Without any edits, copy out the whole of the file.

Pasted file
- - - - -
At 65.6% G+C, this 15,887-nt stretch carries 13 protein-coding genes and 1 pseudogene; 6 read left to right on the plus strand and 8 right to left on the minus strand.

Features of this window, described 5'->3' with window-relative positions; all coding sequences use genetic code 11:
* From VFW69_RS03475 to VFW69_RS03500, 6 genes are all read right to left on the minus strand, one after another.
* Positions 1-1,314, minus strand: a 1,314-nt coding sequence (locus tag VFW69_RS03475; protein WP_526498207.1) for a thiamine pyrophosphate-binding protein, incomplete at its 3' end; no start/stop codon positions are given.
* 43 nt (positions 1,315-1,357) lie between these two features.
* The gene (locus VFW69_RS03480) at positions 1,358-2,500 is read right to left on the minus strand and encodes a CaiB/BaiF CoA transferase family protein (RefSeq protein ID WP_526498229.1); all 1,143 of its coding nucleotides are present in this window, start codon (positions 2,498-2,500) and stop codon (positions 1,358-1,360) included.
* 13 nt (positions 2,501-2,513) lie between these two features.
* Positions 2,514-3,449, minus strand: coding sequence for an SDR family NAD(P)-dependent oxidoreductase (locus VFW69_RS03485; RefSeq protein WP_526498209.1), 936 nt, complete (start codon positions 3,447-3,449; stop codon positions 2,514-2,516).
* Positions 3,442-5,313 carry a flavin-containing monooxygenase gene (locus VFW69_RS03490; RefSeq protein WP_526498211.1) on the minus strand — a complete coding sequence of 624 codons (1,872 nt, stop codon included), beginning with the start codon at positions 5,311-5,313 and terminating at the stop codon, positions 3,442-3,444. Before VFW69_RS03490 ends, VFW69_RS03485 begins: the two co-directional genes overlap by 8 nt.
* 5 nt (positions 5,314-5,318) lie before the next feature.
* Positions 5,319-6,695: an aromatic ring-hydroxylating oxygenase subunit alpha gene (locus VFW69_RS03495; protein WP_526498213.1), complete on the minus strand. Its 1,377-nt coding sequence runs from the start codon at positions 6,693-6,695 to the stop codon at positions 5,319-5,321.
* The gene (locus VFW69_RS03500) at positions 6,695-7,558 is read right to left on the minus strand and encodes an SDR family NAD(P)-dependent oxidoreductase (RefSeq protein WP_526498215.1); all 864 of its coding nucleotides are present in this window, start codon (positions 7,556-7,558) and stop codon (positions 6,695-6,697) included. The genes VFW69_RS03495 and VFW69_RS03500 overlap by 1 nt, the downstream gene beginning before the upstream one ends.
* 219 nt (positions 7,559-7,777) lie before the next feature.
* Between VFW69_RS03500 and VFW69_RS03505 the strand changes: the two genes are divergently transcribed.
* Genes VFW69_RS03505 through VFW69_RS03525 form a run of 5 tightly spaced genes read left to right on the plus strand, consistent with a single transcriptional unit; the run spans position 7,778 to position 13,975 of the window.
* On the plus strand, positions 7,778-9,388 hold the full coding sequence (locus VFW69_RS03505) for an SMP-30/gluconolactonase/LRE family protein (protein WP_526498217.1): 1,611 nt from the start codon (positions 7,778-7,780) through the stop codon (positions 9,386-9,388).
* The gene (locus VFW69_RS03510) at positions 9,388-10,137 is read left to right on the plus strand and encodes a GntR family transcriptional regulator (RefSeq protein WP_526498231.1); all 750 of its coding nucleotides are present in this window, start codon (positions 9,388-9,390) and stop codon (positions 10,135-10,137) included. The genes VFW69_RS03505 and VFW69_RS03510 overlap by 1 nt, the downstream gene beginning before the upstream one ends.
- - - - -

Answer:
At 65.6% G+C, this 15,887-nt stretch carries 13 protein-coding genes and 1 pseudogene; 6 read left to right on the plus strand and 8 right to left on the minus strand.

Features of this window, described 5'->3' with window-relative positions; all coding sequences use genetic code 11:
* From VFW69_RS03475 to VFW69_RS03500, 6 genes are all read right to left on the minus strand, one after another.
* Positions 1-1,314, minus strand: a 1,314-nt coding sequence (locus tag VFW69_RS03475; protein WP_526498207.1) for a thiamine pyrophosphate-binding protein, incomplete at its 3' end; no start/stop codon positions are given.
* 43 nt (positions 1,315-1,357) lie between these two features.
* The gene (locus VFW69_RS03480) at positions 1,358-2,500 is read right to left on the minus strand and encodes a CaiB/BaiF CoA transferase family protein (RefSeq protein ID WP_526498229.1); all 1,143 of its coding nucleotides are present in this window, start codon (positions 2,498-2,500) and stop codon (positions 1,358-1,360) included.
* 13 nt (positions 2,501-2,513) lie between these two features.
* Positions 2,514-3,449, minus strand: coding sequence for an SDR family NAD(P)-dependent oxidoreductase (locus VFW69_RS03485; RefSeq protein WP_526498209.1), 936 nt, complete (start codon positions 3,447-3,449; stop codon positions 2,514-2,516).
* Positions 3,442-5,313 carry a flavin-containing monooxygenase gene (locus VFW69_RS03490; RefSeq protein WP_526498211.1) on the minus strand — a complete coding sequence of 624 codons (1,872 nt, stop codon included), beginning with the start codon at positions 5,311-5,313 and terminating at the stop codon, positions 3,442-3,444. Before VFW69_RS03490 ends, VFW69_RS03485 begins: the two co-directional genes overlap by 8 nt.
* 5 nt (positions 5,314-5,318) lie before the next feature.
* Positions 5,319-6,695: an aromatic ring-hydroxylating oxygenase subunit alpha gene (locus VFW69_RS03495; protein WP_526498213.1), complete on the minus strand. Its 1,377-nt coding sequence runs from the start codon at positions 6,693-6,695 to the stop codon at positions 5,319-5,321.
* The gene (locus VFW69_RS03500) at positions 6,695-7,558 is read right to left on the minus strand and encodes an SDR family NAD(P)-dependent oxidoreductase (RefSeq protein WP_526498215.1); all 864 of its coding nucleotides are present in this window, start codon (positions 7,556-7,558) and stop codon (positions 6,695-6,697) included. The genes VFW69_RS03495 and VFW69_RS03500 overlap by 1 nt, the downstream gene beginning before the upstream one ends.
* 219 nt (positions 7,559-7,777) lie before the next feature.
* Between VFW69_RS03500 and VFW69_RS03505 the strand changes: the two genes are divergently transcribed.
* Genes VFW69_RS03505 through VFW69_RS03525 form a run of 5 tightly spaced genes read left to right on the plus strand, consistent with a single transcriptional unit; the run spans position 7,778 to position 13,975 of the window.
* On the plus strand, positions 7,778-9,388 hold the full coding sequence (locus VFW69_RS03505) for an SMP-30/gluconolactonase/LRE family protein (protein WP_526498217.1): 1,611 nt from the start codon (positions 7,778-7,780) through the stop codon (positions 9,386-9,388).
* The gene (locus VFW69_RS03510) at positions 9,388-10,137 is read left to right on the plus strand and encodes a GntR family transcriptional regulator (RefSeq protein WP_526498231.1); all 750 of its coding nucleotides are present in this window, start codon (positions 9,388-9,390) and stop codon (positions 10,135-10,137) included. The genes VFW69_RS03505 and VFW69_RS03510 overlap by 1 nt, the downstream gene beginning before the upstream one ends.